Agassi hurtles along baseline of history

You have to wonder what propels Andre Agassi at the end of an exhausting year. He is already confirmed as 1999's world No 1, has won two Grand Slams and his latest love, Steffi Graf, was chafing at courtside, indisputably keener to be at a candlelit supper than watching the sport on which she has just turned her back.

You have to wonder what propels Andre Agassi at the end of an exhausting year. He is already confirmed as 1999's world No 1, has won two Grand Slams and his latest love, Steffi Graf, was chafing at courtside, indisputably keener to be at a candlelit supper than watching the sport on which she has just turned her back.

Yet Agassi ground out a marvellous, fighting victory in the semi-finals of the Paris Open at the Palais Omnisport in Bercy yesterday, defeating Nicolas Lapentti 3-6 6-3 6-2 after the wonder boy from Ecuador seemed to have his distinguished opponent on the run.

There were mutterings from some parts of a stadium packed with 15,000 people - even though France were in the televised world final of another sport - that Agassi might have lost interest in further progress when he led 3-1 in the first set, only to drop the next five games.

Yet he gradually got the measure of someone who closely resembles Pete Sampras in build and attitude, and finished a worthy winner. An exhausting three-set quarter-final late on Friday evening exacted its toll on Lapentti eventually. From the middle of the second set the spring was sapped from his legs and the sting drained from his whipped groundstrokes. Agassi spotted his chance and seized it to win a contest of the highest quality, conducted almost exclusively from the baseline and featuring rallies extending to as many as 31 shots.

Agassi stands on the brink of another milestone in already the finest year of his career. Victory in today's final would make the Las Vegan the first man ever to win the French Open and the Paris Open in the same year. "If anybody had told me at the start of the year what sort of a year it would turn out for me, I would have assumed the guy was wacko," he said. "This is a heavy accomplishment."

Perhaps, despite that, Agassi's mind went back to the 1990 French Open final. The heavy favourite to beat Andres Gomez, he lost. To a man from Ecuador. There aren't many of them, unfortunately for Ecuador.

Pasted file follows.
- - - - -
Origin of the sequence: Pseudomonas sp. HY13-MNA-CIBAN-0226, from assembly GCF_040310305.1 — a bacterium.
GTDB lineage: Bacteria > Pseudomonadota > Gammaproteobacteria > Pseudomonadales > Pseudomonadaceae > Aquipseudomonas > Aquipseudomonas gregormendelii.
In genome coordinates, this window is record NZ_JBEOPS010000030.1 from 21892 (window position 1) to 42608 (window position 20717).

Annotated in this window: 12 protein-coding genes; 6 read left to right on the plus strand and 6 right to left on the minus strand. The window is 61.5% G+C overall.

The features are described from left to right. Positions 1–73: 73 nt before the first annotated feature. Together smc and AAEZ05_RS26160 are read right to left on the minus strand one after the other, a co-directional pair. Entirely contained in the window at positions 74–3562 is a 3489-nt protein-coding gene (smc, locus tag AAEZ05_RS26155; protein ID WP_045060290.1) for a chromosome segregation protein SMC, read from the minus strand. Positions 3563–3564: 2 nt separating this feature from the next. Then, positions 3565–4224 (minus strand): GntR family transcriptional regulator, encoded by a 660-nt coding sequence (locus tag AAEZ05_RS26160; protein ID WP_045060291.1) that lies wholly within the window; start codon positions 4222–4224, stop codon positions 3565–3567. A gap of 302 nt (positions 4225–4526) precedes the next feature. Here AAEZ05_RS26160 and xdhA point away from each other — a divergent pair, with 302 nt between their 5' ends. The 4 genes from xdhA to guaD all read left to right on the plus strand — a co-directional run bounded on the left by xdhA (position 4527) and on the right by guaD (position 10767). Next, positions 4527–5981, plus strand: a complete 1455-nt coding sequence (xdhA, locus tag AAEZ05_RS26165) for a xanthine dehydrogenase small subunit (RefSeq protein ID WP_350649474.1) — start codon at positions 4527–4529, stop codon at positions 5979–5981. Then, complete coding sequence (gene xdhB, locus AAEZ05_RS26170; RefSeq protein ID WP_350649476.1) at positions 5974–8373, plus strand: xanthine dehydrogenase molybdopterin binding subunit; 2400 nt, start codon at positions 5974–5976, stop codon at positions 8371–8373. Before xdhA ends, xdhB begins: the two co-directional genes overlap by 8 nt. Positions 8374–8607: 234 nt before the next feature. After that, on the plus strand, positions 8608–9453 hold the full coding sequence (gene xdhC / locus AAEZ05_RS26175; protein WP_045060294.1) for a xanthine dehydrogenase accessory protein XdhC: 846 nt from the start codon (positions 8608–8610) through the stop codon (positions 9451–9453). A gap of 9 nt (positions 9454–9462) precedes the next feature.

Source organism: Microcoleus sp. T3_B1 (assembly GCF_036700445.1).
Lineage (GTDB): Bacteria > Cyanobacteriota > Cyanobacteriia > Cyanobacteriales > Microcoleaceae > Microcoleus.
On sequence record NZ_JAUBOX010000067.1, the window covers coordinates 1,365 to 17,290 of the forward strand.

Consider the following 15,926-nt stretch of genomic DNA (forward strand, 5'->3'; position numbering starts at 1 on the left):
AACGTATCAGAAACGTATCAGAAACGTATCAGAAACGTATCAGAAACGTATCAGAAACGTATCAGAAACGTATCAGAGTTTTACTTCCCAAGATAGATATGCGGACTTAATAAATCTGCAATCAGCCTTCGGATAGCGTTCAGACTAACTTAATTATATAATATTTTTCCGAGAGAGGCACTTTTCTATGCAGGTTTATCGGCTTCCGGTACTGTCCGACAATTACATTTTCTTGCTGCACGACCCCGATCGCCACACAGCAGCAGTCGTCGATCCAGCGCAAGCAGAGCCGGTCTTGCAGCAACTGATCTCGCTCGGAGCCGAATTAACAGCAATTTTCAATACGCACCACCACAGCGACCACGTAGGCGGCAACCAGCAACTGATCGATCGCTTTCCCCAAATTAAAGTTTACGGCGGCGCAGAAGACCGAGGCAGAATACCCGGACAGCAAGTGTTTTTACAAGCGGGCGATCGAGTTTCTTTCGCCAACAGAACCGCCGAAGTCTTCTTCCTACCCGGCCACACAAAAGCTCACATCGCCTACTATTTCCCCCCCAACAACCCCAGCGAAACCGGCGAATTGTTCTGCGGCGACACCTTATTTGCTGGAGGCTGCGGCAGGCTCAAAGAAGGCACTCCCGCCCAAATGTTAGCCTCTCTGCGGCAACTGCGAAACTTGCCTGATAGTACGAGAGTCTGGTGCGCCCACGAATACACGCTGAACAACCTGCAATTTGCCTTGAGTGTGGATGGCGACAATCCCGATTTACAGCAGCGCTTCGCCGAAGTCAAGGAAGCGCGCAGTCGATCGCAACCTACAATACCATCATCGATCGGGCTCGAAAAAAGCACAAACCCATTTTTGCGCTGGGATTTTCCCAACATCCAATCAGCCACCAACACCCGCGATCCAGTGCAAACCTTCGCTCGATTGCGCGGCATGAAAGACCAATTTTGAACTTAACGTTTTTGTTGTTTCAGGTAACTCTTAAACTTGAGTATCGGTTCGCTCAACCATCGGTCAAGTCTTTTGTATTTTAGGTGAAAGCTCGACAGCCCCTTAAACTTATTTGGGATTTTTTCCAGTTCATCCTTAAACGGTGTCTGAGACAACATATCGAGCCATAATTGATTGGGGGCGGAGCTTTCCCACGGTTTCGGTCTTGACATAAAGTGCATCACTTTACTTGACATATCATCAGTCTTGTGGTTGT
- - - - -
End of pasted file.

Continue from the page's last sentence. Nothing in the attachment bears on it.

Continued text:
As Lapentti said, "Apart from me, Gomez and Pancho Segura, there haven't been any tennis players. We don't have many athletes, like other countries. But tennis is growing. Soccer is the top sport but never gives Ecuador anything, so it is time to pay attention to other sports."

The 23-year-old has certainly attracted attention on his swing through the European indoor tournaments. He arrived at the Grand Slam Cup in Munich in September never having won indoors in nine attempts but he has improved so fast that he is guaranteed a top-10 place in the rankings released tomorrow.

Some of his shots were of breathtaking quality, stretching Agassi to the limit of his vast talents. The match looked a formality as Agassi broke serve in the opening game and went 3-1 ahead, at which point Lapentti uncorked an eye-opening streak of five successive games, snatching the first set in 33 minutes.

It took Agassi quite a while in the second set to get the match on a level keel. Although he was serving so well that he conceded only three points on it, he could not rein in his opponent's.

The crucial break came in the eighth game as Lapentti began to labour in pursuit of the ball. Two backhand errors and a mishit forehand gave Agassi the opening and he seized it with a definitive smash and served out to love to level at one set all.

Agassi was in full, irresistible flow. At every change-over he sprinted to his seat exuding confidence and bounce, and the match slid away from Lapentti inexorably. Three breaks of serve put Agassi 5-0 up and serving for a place in the final, but then came an unexpected hiccup. He missed two match points in that game, one on a double fault, and two more in the next, one a Lapentti ace.

Offered match point number five, courtesy of a mishit forehand that flew high out of court, Agassi struck a smash to end on a suitably thunderous note.

"My legs in the third set were not as quick as in the first two sets," said Lapentti. In the end that was the crucial difference. As Agassi explained, "He has to work pretty hard to win because he counts on his wheels a lot".

In the final Agassi will face the Russian 19-year-old, Marat Safin, who defeated Michael Chang 6-7 7-6 6-3. Safin's power on the serve ended Chang's hopes of an end to the miserable run which saw the 1989 French Open champion sink to 72nd in the rankings and face the humiliation of having to qualify for this event.

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